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PR professionals do not appreciate being called liars or 'flacks'

PR professionals do not appreciate being called liars or 'flacks'
The special counsel's Russia investigation has placed White House communications director Hope Hicks under increased scrutiny. (Evan Vucci / Associated Press)

To the editor: Virginia Heffernan's Feb. 2 op-ed article, "Who is Hope Hicks, anyway?" was incredibly rude and disrespectful to the many professional public relations experts who provide story ideas and background information that reporters depend on to put out papers such as the Los Angeles Times.

Especially obnoxious was Heffernan's use of the derogatory word "flack" to describe PR professionals. She also wrote that "lying to the media is traditionally called PR."

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It would be interesting to see how the news business would fare if PR people stopped answering media calls for a week. Reporters would be paralyzed without sources for their stories.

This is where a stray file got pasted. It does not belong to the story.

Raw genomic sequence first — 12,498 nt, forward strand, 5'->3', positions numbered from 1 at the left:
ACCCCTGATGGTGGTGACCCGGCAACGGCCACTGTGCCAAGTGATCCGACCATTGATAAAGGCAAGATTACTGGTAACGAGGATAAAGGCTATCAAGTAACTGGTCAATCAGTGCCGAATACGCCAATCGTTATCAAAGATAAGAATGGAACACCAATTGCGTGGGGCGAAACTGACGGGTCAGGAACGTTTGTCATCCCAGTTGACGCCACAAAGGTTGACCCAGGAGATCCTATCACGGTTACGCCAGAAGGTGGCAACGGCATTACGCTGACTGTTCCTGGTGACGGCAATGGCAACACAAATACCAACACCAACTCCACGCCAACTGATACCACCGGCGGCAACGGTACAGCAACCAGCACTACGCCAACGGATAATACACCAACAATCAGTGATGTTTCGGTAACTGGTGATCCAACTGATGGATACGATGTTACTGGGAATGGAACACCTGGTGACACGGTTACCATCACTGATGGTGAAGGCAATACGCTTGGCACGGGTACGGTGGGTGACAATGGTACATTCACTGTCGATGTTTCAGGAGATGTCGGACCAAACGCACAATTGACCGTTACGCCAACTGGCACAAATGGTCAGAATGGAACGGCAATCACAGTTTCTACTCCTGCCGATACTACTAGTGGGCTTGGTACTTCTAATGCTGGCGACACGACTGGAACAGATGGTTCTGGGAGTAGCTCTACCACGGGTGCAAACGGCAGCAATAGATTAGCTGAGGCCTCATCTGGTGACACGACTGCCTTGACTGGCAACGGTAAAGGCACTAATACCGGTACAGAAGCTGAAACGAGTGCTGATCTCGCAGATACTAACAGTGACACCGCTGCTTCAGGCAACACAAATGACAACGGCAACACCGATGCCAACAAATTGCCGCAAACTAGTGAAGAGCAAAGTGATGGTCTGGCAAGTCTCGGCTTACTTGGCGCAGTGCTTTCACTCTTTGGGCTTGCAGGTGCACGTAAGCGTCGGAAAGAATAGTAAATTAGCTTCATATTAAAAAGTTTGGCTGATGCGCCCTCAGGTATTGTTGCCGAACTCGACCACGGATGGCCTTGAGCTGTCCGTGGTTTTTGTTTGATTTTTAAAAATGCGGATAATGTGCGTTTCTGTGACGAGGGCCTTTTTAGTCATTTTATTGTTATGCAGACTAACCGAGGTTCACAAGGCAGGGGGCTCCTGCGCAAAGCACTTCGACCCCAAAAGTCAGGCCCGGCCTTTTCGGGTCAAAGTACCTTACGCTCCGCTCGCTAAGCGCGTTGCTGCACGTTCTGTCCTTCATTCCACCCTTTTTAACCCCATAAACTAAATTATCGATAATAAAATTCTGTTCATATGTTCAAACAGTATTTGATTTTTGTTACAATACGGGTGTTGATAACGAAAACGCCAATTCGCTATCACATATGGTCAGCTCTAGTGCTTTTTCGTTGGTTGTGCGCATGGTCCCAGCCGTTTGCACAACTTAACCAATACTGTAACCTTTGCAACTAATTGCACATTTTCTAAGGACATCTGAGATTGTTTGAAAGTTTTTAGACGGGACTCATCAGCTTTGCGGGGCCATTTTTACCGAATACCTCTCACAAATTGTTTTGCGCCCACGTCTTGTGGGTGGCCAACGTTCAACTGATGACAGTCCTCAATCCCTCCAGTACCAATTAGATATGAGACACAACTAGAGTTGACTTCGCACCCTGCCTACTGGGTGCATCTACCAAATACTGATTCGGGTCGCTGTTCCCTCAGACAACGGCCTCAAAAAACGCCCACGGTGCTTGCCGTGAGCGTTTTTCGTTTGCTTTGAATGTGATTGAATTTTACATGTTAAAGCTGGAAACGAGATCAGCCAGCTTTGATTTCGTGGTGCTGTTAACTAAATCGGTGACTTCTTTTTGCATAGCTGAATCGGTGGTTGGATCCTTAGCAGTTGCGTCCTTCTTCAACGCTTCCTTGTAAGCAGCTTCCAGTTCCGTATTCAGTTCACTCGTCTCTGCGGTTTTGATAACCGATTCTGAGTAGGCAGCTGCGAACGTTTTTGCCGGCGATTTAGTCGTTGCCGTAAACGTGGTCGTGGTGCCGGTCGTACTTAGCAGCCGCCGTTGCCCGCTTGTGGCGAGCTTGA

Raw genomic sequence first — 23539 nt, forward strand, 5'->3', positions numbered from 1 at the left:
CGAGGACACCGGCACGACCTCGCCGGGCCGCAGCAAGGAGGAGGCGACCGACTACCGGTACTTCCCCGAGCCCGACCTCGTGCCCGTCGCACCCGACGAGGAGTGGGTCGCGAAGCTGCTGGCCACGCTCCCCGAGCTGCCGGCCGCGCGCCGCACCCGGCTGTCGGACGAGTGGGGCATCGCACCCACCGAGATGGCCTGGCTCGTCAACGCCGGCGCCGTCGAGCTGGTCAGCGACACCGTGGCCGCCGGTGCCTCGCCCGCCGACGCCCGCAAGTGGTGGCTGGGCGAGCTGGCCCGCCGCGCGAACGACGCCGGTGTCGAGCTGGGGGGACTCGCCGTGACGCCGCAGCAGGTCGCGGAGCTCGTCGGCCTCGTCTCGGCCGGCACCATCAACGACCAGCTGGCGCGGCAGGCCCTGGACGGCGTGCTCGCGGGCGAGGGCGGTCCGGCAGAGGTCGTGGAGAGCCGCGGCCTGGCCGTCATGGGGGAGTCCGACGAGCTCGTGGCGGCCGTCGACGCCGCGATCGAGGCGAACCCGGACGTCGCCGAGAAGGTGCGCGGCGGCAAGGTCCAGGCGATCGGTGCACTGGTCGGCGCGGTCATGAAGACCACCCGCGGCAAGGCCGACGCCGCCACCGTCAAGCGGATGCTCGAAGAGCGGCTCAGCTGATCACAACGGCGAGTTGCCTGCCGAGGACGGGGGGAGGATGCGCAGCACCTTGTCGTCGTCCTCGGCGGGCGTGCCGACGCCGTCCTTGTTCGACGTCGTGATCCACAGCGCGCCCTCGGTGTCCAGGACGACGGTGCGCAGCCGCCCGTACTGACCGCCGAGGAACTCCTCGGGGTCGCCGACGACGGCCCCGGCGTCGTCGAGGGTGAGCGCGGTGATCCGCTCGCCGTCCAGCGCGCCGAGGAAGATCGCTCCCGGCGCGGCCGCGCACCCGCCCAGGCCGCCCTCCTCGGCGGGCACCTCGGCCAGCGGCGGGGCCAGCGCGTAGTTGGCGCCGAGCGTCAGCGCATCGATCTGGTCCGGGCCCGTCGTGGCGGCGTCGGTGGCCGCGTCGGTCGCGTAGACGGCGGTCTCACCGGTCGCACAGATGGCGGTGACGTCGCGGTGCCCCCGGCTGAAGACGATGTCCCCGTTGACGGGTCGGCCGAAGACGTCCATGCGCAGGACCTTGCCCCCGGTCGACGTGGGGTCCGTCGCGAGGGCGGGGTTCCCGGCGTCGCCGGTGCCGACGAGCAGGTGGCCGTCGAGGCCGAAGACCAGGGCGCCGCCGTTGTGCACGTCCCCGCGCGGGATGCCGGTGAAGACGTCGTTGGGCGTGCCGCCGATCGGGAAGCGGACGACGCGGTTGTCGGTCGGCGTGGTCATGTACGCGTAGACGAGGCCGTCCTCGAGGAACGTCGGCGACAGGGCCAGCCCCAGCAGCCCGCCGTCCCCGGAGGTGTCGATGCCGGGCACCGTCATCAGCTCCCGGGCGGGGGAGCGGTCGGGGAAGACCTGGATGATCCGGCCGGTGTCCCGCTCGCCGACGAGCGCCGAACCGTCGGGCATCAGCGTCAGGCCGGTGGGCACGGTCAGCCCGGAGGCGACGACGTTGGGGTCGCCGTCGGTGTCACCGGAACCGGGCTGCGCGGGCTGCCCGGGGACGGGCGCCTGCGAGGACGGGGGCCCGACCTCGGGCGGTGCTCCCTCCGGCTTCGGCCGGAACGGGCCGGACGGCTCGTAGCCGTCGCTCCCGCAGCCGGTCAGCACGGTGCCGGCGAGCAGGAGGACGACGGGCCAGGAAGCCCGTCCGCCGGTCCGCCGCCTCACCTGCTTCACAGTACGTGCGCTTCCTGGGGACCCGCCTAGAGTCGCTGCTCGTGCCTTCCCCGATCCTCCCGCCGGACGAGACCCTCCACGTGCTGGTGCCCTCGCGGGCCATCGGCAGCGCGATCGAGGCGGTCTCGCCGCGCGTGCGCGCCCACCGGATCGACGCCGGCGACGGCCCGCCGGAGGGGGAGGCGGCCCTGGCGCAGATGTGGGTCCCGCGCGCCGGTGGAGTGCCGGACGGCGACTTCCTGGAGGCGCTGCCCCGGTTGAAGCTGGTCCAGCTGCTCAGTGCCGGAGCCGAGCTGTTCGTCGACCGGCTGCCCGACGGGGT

Susan M. Tellem, Malibu

..

To the editor: I consider myself a PR professional. I have been in the business for 35 years; I have no degree in the subject, but I have been recognized for my work on a couple of occasions by organizations that I'm a member of.

As such, I must take direct offense at Heffernan's flip final line, "Lying to the media is traditionally called PR." Yes, there are whitewashes and obfuscations, but Heffernan's outlandish statement seems to expose a personal phobia on her part.

I don't lie to the media. My job, as I see it, is to get our information out, relate our story in the best possible terms and be available and responsive when the media have questions. I have huge respect and admiration for the media and the job they do.

Hefferman calling us all liars will do nothing to change that.

Doug Stokes, Duarte

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